— “Screw the job and enroll yourself in The University of Self-Growth”
It IS all about ATTITUDE. Everything in life and what we get out of it is about the attitude. Very refreshing.
John D. Buerger, CFP®´s last blog post ..Get What You Want

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Stephen Mills August 29, 2010 at 12:12 pm

Hi John, thank you so much for those thoughts! I love reading comments like that 🙂

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Nea | Self Improvement Saga August 29, 2010 at 9:43 am

Hi Stephen. I love what you said about focusing on the positive aspects. Even when we’re in a circumstance that isn’t desirable, we can find something to be grateful for. It may take more effort than we wish to expend, but it’s worth it to look on the other side of the coin.

On the other hand, I don’t agree that looking at your lack of control over the Universe makes people feel happier. I also don’t think that things mostly don’t go my way. Such an outlook makes a lot of people feel depressed, helpless, and un-empowered. I prefer to look at the fact that I am in control of my reality, but sometimes my thoughts & actions aren’t in alignment with what I want. Also I have to make the best of the buffer of time–the gap–between aligning with my desire and manifestation. If I can’t really believe that I’m headed to that beach with the grass skirts, and if I can’t keep myself from dipping back into contrary thoughts/beliefs, I’m not headed in that direction.

That’s the only point I didn’t agree with, but everything else here spoke to me in an amazing way. Like you said, it’s all about attitude. I refuse to go somewhere every day and look at the negatives, thus making myself more miserable. That’s a really shitty way to live.

There are so many people who feel stuck in a job that they hate and I’m sure they’ll find this post extremely beneficial. You rock!
Nea | Self Improvement Saga´s last blog post ..How to Escape the Chronic Stress Loop

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Stephen Mills August 29, 2010 at 12:10 pm

Hi, Nea, thank you for this thoughtful comment and for the compliments!

On the contrary though I think lack of control over the universe and frustration with that is THE main cause of unhappiness. The ability to accept that lack of control is a fundamental step on the path to liberation and peaceful well-being. I can give you any number of examples of my lack of control and how things don’t usually go my way, unless you want to define “my way” as “however things go” which makes it useless and trivial.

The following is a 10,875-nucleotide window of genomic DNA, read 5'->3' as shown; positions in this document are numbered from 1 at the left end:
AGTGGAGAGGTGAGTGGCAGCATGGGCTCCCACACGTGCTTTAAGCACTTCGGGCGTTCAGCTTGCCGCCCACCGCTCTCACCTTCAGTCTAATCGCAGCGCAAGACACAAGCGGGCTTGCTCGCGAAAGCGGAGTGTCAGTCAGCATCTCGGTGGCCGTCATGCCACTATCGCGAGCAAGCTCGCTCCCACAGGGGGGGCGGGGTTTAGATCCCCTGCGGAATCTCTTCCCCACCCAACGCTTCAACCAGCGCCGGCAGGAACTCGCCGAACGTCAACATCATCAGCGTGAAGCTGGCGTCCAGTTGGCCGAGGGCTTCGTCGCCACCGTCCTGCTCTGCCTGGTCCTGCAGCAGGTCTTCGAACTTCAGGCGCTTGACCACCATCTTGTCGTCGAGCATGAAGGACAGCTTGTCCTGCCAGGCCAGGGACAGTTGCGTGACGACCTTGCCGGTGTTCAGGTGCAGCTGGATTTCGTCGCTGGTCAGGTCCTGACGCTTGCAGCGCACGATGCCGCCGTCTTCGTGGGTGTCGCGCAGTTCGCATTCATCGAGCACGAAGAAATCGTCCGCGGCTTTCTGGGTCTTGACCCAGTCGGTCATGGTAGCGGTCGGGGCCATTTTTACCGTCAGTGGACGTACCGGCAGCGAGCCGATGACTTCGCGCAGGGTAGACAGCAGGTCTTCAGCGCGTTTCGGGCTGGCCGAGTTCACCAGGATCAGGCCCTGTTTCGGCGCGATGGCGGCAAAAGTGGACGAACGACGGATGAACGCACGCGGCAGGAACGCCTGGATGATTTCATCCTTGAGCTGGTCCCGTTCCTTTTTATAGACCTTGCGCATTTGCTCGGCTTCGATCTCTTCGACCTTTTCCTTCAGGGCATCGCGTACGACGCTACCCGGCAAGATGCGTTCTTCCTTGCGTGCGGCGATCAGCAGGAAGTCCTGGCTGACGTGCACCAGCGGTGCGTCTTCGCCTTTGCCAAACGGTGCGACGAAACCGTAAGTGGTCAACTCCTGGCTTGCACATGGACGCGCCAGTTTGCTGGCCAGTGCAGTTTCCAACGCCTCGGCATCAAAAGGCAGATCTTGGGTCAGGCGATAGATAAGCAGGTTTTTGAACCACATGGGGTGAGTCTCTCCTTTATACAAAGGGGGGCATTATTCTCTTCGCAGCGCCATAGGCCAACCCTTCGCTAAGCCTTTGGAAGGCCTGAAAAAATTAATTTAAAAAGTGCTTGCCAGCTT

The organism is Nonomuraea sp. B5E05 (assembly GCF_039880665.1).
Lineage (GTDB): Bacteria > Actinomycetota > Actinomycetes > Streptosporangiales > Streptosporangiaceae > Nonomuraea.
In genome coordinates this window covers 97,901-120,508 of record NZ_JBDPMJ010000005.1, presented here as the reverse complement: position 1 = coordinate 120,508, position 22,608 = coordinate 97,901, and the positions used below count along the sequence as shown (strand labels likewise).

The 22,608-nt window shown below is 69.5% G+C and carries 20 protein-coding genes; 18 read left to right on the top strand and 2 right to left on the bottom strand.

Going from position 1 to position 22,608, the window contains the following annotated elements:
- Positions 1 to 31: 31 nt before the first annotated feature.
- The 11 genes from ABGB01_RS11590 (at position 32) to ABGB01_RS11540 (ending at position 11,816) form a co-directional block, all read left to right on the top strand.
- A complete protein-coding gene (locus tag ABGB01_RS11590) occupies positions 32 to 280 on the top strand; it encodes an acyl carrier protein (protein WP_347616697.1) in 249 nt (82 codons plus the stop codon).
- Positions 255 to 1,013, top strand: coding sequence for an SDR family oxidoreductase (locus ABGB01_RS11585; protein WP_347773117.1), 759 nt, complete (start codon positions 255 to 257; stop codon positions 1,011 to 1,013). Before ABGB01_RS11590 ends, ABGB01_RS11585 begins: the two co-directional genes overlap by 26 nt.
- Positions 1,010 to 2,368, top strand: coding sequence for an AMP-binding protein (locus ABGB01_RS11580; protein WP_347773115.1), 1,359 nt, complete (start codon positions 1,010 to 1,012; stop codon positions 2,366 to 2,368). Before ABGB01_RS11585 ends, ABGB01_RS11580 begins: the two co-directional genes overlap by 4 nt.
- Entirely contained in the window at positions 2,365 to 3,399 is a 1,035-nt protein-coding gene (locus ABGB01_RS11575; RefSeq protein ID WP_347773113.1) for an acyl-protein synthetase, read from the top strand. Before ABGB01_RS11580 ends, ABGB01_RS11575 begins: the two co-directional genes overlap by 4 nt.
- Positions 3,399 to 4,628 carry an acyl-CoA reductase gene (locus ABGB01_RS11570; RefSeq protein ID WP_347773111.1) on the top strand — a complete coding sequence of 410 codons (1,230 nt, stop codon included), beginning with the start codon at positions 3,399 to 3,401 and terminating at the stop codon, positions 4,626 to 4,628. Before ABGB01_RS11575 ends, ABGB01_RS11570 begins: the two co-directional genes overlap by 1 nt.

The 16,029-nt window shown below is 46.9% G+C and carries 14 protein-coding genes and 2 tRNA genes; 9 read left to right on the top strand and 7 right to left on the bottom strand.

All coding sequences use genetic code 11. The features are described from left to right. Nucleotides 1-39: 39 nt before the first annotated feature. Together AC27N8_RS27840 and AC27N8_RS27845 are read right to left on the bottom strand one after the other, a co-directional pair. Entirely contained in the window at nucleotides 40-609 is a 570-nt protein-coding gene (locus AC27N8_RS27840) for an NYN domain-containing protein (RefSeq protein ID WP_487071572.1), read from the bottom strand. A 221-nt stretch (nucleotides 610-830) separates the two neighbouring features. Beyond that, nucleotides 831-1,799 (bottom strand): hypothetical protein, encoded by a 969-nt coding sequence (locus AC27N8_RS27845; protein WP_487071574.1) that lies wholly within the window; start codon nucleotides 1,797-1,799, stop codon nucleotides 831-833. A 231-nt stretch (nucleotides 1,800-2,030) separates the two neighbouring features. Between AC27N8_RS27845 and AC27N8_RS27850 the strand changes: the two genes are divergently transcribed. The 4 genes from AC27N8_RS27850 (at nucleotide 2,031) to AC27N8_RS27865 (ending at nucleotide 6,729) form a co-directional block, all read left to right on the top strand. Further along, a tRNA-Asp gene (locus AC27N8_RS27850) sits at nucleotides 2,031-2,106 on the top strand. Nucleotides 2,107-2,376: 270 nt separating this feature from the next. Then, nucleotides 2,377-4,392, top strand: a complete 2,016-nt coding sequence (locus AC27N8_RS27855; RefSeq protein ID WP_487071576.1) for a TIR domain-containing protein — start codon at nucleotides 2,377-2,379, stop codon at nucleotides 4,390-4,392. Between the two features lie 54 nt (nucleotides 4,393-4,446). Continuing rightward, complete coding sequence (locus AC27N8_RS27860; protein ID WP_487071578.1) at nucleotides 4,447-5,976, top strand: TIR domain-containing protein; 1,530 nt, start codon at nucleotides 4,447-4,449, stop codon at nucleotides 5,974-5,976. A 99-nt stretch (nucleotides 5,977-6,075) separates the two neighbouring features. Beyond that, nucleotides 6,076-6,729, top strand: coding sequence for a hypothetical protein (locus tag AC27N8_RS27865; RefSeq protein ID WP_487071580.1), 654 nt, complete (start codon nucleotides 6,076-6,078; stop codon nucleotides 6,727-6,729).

It’s funny because obsession with control is exactly what I think dis-empowers and depresses people. It’s much better to focus and what you can do and not what you can’t. What you can do is control your behavior and what you can’t do is control the outcomes. I can vote for a libertarian candidate but he isn’t going to win. So I remain empowered and happy by detaching myself from that outcome instead of frustrated and depressed by the result.

Anyway we will have to disagree, but I thank you for the thoughtful reply 🙂

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Positively Present August 29, 2010 at 9:43 am

Great points, especially reflecting on the positive! Always works for me!

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Stephen Mills August 29, 2010 at 12:10 pm

Hello Dani, and thanks for your continued support!

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Allison August 29, 2010 at 2:26 pm

I love this article Stephen. I think we should always look at situations like this as an OPPORTUNITY. An opportunity to demonstrate our own strength of character – to deal with challenges and come out smiling and wiser at the other side!
Allison
Allison Galbraith
Moving you from Redundancy in to Business Success
Email: allison@macintoshwright.co.uk
Website: http://www.macintoshwright.co.uk
Twitter: http://twitter.com/Allison_M_G
Facebook: http://tiny.cc/4psfF
Allison´s last blog post ..Being Made Redundant – The Top 10 Business Books Ever

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Karl Staib - Work Happy Now August 29, 2010 at 3:27 pm

It really does come to attitude. The people that understood their own needs find a way to get them met. No job is perfect. It’s about finding the good aspects of a job and using it to help build your skills. The smarter and stronger you get the more likely you can find work that truly matches your superpowers.

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Stephen Mills August 30, 2010 at 5:54 am

Hello Karl, thanks for contributing your thoughts!

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Jonny August 30, 2010 at 4:57 am

Dude, why do work that makes you miserable. Life is too short.
Jonny´s last blog post ..CHOOSE- Master Of Money or Slave To It Download Your FREE Promobook Now!!!

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Stephen Mills August 30, 2010 at 5:53 am

Hello Jonny, I don’t recommend it but many people do. I answered that question in the first paragraph.

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Jonny August 30, 2010 at 3:44 pm